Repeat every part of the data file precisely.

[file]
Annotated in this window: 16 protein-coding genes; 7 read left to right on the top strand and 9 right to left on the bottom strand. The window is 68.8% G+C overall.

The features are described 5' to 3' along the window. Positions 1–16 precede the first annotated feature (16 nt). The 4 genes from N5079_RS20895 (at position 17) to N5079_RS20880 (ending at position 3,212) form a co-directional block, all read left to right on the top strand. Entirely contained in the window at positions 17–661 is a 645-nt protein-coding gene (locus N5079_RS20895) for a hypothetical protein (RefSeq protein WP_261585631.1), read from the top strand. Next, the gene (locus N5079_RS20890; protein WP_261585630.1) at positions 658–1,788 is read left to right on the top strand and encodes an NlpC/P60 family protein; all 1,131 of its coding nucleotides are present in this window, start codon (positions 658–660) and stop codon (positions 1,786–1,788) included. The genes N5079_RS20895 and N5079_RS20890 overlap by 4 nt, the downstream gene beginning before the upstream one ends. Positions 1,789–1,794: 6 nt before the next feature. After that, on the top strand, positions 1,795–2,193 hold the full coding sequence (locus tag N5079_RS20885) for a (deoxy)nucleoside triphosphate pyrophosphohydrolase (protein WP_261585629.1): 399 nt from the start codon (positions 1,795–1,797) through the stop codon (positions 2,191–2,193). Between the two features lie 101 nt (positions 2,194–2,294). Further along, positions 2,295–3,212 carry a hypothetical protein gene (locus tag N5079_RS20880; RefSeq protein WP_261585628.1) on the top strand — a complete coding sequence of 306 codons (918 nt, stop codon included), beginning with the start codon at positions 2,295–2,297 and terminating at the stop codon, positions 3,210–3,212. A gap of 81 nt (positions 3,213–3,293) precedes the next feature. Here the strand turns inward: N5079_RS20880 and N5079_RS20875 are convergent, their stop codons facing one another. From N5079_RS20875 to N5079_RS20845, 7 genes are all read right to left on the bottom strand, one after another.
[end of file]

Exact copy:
Annotated in this window: 16 protein-coding genes; 7 read left to right on the top strand and 9 right to left on the bottom strand. The window is 68.8% G+C overall.

The features are described 5' to 3' along the window. Positions 1–16 precede the first annotated feature (16 nt). The 4 genes from N5079_RS20895 (at position 17) to N5079_RS20880 (ending at position 3,212) form a co-directional block, all read left to right on the top strand. Entirely contained in the window at positions 17–661 is a 645-nt protein-coding gene (locus N5079_RS20895) for a hypothetical protein (RefSeq protein WP_261585631.1), read from the top strand. Next, the gene (locus N5079_RS20890; protein WP_261585630.1) at positions 658–1,788 is read left to right on the top strand and encodes an NlpC/P60 family protein; all 1,131 of its coding nucleotides are present in this window, start codon (positions 658–660) and stop codon (positions 1,786–1,788) included. The genes N5079_RS20895 and N5079_RS20890 overlap by 4 nt, the downstream gene beginning before the upstream one ends. Positions 1,789–1,794: 6 nt before the next feature. After that, on the top strand, positions 1,795–2,193 hold the full coding sequence (locus tag N5079_RS20885) for a (deoxy)nucleoside triphosphate pyrophosphohydrolase (protein WP_261585629.1): 399 nt from the start codon (positions 1,795–1,797) through the stop codon (positions 2,191–2,193). Between the two features lie 101 nt (positions 2,194–2,294). Further along, positions 2,295–3,212 carry a hypothetical protein gene (locus tag N5079_RS20880; RefSeq protein WP_261585628.1) on the top strand — a complete coding sequence of 306 codons (918 nt, stop codon included), beginning with the start codon at positions 2,295–2,297 and terminating at the stop codon, positions 3,210–3,212. A gap of 81 nt (positions 3,213–3,293) precedes the next feature. Here the strand turns inward: N5079_RS20880 and N5079_RS20875 are convergent, their stop codons facing one another. From N5079_RS20875 to N5079_RS20845, 7 genes are all read right to left on the bottom strand, one after another.